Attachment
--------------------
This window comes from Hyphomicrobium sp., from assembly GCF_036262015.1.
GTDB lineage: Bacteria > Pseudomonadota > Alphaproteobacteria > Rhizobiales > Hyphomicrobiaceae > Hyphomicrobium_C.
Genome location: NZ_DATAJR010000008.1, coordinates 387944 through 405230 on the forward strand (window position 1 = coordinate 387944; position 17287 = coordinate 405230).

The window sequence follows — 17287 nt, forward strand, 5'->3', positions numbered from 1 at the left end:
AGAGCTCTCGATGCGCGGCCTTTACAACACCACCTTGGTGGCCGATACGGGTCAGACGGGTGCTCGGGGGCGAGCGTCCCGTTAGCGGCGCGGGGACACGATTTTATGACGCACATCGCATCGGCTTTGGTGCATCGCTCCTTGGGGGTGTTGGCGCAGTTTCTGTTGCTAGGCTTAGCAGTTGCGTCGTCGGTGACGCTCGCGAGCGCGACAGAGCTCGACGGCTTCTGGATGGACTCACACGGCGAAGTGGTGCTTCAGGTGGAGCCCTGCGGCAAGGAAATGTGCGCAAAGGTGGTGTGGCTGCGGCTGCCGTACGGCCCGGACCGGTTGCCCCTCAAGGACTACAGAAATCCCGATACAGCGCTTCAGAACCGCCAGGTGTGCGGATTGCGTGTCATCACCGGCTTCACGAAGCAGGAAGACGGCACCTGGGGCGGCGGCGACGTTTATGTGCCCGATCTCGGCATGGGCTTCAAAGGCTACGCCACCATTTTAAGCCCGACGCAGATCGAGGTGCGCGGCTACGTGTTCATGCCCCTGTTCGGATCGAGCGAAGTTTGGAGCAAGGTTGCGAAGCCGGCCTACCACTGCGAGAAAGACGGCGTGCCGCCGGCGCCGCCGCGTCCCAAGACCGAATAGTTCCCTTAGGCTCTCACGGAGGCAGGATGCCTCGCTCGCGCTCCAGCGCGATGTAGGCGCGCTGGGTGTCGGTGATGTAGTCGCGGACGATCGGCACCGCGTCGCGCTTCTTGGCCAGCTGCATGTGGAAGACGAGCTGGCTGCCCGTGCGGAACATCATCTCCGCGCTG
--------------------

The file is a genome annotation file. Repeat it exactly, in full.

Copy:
This window comes from Hyphomicrobium sp., from assembly GCF_036262015.1.
GTDB lineage: Bacteria > Pseudomonadota > Alphaproteobacteria > Rhizobiales > Hyphomicrobiaceae > Hyphomicrobium_C.
Genome location: NZ_DATAJR010000008.1, coordinates 387944 through 405230 on the forward strand (window position 1 = coordinate 387944; position 17287 = coordinate 405230).

The window sequence follows — 17287 nt, forward strand, 5'->3', positions numbered from 1 at the left end:
AGAGCTCTCGATGCGCGGCCTTTACAACACCACCTTGGTGGCCGATACGGGTCAGACGGGTGCTCGGGGGCGAGCGTCCCGTTAGCGGCGCGGGGACACGATTTTATGACGCACATCGCATCGGCTTTGGTGCATCGCTCCTTGGGGGTGTTGGCGCAGTTTCTGTTGCTAGGCTTAGCAGTTGCGTCGTCGGTGACGCTCGCGAGCGCGACAGAGCTCGACGGCTTCTGGATGGACTCACACGGCGAAGTGGTGCTTCAGGTGGAGCCCTGCGGCAAGGAAATGTGCGCAAAGGTGGTGTGGCTGCGGCTGCCGTACGGCCCGGACCGGTTGCCCCTCAAGGACTACAGAAATCCCGATACAGCGCTTCAGAACCGCCAGGTGTGCGGATTGCGTGTCATCACCGGCTTCACGAAGCAGGAAGACGGCACCTGGGGCGGCGGCGACGTTTATGTGCCCGATCTCGGCATGGGCTTCAAAGGCTACGCCACCATTTTAAGCCCGACGCAGATCGAGGTGCGCGGCTACGTGTTCATGCCCCTGTTCGGATCGAGCGAAGTTTGGAGCAAGGTTGCGAAGCCGGCCTACCACTGCGAGAAAGACGGCGTGCCGCCGGCGCCGCCGCGTCCCAAGACCGAATAGTTCCCTTAGGCTCTCACGGAGGCAGGATGCCTCGCTCGCGCTCCAGCGCGATGTAGGCGCGCTGGGTGTCGGTGATGTAGTCGCGGACGATCGGCACCGCGTCGCGCTTCTTGGCCAGCTGCATGTGGAAGACGAGCTGGCTGCCCGTGCGGAACATCATCTCCGCGCTG